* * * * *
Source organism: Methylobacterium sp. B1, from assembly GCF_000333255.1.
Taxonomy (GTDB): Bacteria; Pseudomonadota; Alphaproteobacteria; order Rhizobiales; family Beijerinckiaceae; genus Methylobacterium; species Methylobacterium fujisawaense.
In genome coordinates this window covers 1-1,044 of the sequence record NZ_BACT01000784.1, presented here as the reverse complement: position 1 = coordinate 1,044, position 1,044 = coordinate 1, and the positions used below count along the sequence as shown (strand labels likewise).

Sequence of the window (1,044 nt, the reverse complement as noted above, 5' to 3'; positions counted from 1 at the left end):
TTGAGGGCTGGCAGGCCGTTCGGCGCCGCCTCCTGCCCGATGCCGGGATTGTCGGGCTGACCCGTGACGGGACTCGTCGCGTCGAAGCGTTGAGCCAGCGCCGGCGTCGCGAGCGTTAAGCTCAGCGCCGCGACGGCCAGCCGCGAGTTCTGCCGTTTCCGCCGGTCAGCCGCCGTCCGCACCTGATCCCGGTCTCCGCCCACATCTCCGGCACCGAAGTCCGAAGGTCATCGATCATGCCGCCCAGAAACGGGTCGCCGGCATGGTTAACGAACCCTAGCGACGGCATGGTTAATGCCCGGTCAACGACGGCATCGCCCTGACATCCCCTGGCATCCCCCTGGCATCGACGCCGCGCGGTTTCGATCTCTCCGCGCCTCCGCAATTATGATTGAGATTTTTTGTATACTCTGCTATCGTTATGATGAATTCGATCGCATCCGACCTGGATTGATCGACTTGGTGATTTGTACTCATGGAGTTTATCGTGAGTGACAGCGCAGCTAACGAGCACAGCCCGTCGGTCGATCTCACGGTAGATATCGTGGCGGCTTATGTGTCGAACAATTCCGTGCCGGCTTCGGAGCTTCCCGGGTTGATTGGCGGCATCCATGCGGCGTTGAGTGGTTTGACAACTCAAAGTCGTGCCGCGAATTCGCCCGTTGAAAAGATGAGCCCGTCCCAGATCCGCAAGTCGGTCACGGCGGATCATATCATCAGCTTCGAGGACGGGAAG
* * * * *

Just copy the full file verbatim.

Source organism: Methylobacterium sp. B1, from assembly GCF_000333255.1.
Taxonomy (GTDB): Bacteria; Pseudomonadota; Alphaproteobacteria; order Rhizobiales; family Beijerinckiaceae; genus Methylobacterium; species Methylobacterium fujisawaense.
In genome coordinates this window covers 1-1,044 of the sequence record NZ_BACT01000784.1, presented here as the reverse complement: position 1 = coordinate 1,044, position 1,044 = coordinate 1, and the positions used below count along the sequence as shown (strand labels likewise).

Sequence of the window (1,044 nt, the reverse complement as noted above, 5' to 3'; positions counted from 1 at the left end):
TTGAGGGCTGGCAGGCCGTTCGGCGCCGCCTCCTGCCCGATGCCGGGATTGTCGGGCTGACCCGTGACGGGACTCGTCGCGTCGAAGCGTTGAGCCAGCGCCGGCGTCGCGAGCGTTAAGCTCAGCGCCGCGACGGCCAGCCGCGAGTTCTGCCGTTTCCGCCGGTCAGCCGCCGTCCGCACCTGATCCCGGTCTCCGCCCACATCTCCGGCACCGAAGTCCGAAGGTCATCGATCATGCCGCCCAGAAACGGGTCGCCGGCATGGTTAACGAACCCTAGCGACGGCATGGTTAATGCCCGGTCAACGACGGCATCGCCCTGACATCCCCTGGCATCCCCCTGGCATCGACGCCGCGCGGTTTCGATCTCTCCGCGCCTCCGCAATTATGATTGAGATTTTTTGTATACTCTGCTATCGTTATGATGAATTCGATCGCATCCGACCTGGATTGATCGACTTGGTGATTTGTACTCATGGAGTTTATCGTGAGTGACAGCGCAGCTAACGAGCACAGCCCGTCGGTCGATCTCACGGTAGATATCGTGGCGGCTTATGTGTCGAACAATTCCGTGCCGGCTTCGGAGCTTCCCGGGTTGATTGGCGGCATCCATGCGGCGTTGAGTGGTTTGACAACTCAAAGTCGTGCCGCGAATTCGCCCGTTGAAAAGATGAGCCCGTCCCAGATCCGCAAGTCGGTCACGGCGGATCATATCATCAGCTTCGAGGACGGGAAG